Great Britain stranded
Claude Crampes and Thomas-Olivier Léautier
On Wednesday 4 November between 5 and 6 pm, our British neighbours had to solve a problem that risks being repeated in every country where the decarbonation of the economy is based on intermittent power generation sources: a poorly anticipated energy shortage, which was solved through a combination of firing up dormant thermal power plants and requesting certain customers reduce their electricity usage.
1 Production control
For a product like electricity that cannot be stored on a large-scale, the available production at any moment in time is the smallest of two values: the operational installed capacity and the available primary energy. Gas turbines without gas produce as much energy as gas without a turbine: none.
This very simple principle applies to all technologies. Power plants can therefore be unable to produce energy, either because they have broken down or are undergoing maintenance, or because their water tank is empty, the coal has not been delivered, the sun is not shining, etc. On 4 November, at the end of the day, there obviously was not any production from the 6 GW of installed photovoltaic capacity in Great Britain. This well anticipated absence was amplified by two events that weren’t foreseen at all, creating a critical situation: several old coal power plants had to be shut down for maintenance and most of the onshore and offshore turbines stopped for lack of wind. Out of an installed capacity of 13 GW, wind production was only 400 MW during the critical hour, i.e. less than 1% of the needs. The necessary remedies for these two types of failure are very different in the long term. One involves ensuring the availability of capacities, while the other is a question of having control over the primary energy flows or the storage/release of electricity. But in the short and infra short term, the shortage must be managed whatever the reason for it.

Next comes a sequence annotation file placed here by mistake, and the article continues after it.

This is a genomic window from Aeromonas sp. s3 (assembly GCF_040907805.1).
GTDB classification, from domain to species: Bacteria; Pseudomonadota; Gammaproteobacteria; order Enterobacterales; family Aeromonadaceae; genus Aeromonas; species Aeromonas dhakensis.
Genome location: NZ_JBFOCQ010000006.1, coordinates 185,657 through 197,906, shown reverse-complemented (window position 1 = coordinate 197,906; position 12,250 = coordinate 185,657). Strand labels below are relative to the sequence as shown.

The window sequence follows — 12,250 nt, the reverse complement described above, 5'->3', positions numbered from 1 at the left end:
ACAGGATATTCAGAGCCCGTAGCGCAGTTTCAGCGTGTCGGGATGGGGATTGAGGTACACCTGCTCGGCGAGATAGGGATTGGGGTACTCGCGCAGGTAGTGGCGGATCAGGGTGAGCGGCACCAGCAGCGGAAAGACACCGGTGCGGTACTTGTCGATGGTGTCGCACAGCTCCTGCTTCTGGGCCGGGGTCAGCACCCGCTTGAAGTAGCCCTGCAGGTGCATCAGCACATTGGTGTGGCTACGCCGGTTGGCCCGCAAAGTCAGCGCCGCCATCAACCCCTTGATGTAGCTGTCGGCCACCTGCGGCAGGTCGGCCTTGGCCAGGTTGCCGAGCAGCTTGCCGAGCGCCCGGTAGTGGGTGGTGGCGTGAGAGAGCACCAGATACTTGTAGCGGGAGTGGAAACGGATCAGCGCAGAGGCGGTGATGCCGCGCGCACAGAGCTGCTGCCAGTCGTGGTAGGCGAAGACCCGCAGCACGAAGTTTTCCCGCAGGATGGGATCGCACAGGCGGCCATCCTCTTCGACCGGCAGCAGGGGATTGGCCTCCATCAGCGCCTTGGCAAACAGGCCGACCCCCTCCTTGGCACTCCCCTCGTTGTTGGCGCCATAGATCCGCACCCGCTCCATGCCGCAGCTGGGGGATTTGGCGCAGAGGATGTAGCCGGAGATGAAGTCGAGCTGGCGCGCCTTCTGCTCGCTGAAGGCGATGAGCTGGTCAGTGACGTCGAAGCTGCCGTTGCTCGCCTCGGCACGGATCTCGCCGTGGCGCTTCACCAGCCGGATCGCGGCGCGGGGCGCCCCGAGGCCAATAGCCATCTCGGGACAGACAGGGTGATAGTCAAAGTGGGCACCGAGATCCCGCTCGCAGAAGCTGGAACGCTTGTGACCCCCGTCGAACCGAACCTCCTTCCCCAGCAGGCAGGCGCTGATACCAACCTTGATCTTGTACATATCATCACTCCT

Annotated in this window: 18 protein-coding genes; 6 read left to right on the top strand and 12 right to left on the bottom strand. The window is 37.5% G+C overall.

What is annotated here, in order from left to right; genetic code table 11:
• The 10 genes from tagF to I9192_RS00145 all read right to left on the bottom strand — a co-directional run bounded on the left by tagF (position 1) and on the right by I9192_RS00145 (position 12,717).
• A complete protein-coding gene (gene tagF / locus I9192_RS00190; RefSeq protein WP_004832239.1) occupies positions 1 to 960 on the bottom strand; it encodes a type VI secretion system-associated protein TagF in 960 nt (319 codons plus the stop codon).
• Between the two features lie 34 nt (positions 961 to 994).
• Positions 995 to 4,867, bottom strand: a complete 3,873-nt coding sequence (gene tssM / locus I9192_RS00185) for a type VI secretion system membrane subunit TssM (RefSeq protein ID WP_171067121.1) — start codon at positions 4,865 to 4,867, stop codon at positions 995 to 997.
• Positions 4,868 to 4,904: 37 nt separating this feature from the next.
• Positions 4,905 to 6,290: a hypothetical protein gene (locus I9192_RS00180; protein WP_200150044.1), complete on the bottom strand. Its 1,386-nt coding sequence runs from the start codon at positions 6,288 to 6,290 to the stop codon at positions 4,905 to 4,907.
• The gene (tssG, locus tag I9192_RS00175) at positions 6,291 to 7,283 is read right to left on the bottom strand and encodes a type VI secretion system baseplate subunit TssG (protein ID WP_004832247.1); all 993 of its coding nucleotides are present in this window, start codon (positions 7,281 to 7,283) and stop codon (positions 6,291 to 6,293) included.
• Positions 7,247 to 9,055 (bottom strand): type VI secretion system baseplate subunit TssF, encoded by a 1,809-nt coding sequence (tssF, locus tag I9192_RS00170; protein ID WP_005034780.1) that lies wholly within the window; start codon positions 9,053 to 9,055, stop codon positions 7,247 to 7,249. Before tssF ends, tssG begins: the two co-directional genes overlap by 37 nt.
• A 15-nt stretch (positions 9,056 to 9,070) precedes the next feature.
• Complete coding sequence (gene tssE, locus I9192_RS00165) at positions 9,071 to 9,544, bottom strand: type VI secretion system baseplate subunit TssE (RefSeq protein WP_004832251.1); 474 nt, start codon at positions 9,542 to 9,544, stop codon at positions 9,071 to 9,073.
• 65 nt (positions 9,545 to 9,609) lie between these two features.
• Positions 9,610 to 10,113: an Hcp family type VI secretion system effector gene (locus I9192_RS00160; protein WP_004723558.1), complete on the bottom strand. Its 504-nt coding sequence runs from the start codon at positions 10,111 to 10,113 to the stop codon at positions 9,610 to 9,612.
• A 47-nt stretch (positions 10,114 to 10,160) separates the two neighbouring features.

2 National Grid, a benevolent dictator
Like Réseau de Transport d’Electricité in France, the British transmission network manager National Grid (NG) is also in charge of managing the power grid. In other words, NG doesn’t just look after the high-voltage power lines and transformers. The company also has to guarantee the ongoing balance between supply and demand for electricity in the country.
Faced with an increase in demand and unexpected power plant failure, it is necessary to have sufficient adjustment mechanisms (metaphorically, solvability) that are operational when needed (liquidity). According to the forecast timeframes and the demand and maintenance cycles, the existing power plants will be called upon in a given order depending on their production cost and their flexibility. Importations, release of energy from pumping stations and contractual reductions in consumption also provide a precious supplement. And for residual shortage, there is always the solution of selective power cuts, which has the advantage of simplicity and the disadvantage of affecting consumers without taking the actual economic damage caused into account. But the future is in the growing active involvement of demand in the balancing process, through the use of intelligent tools.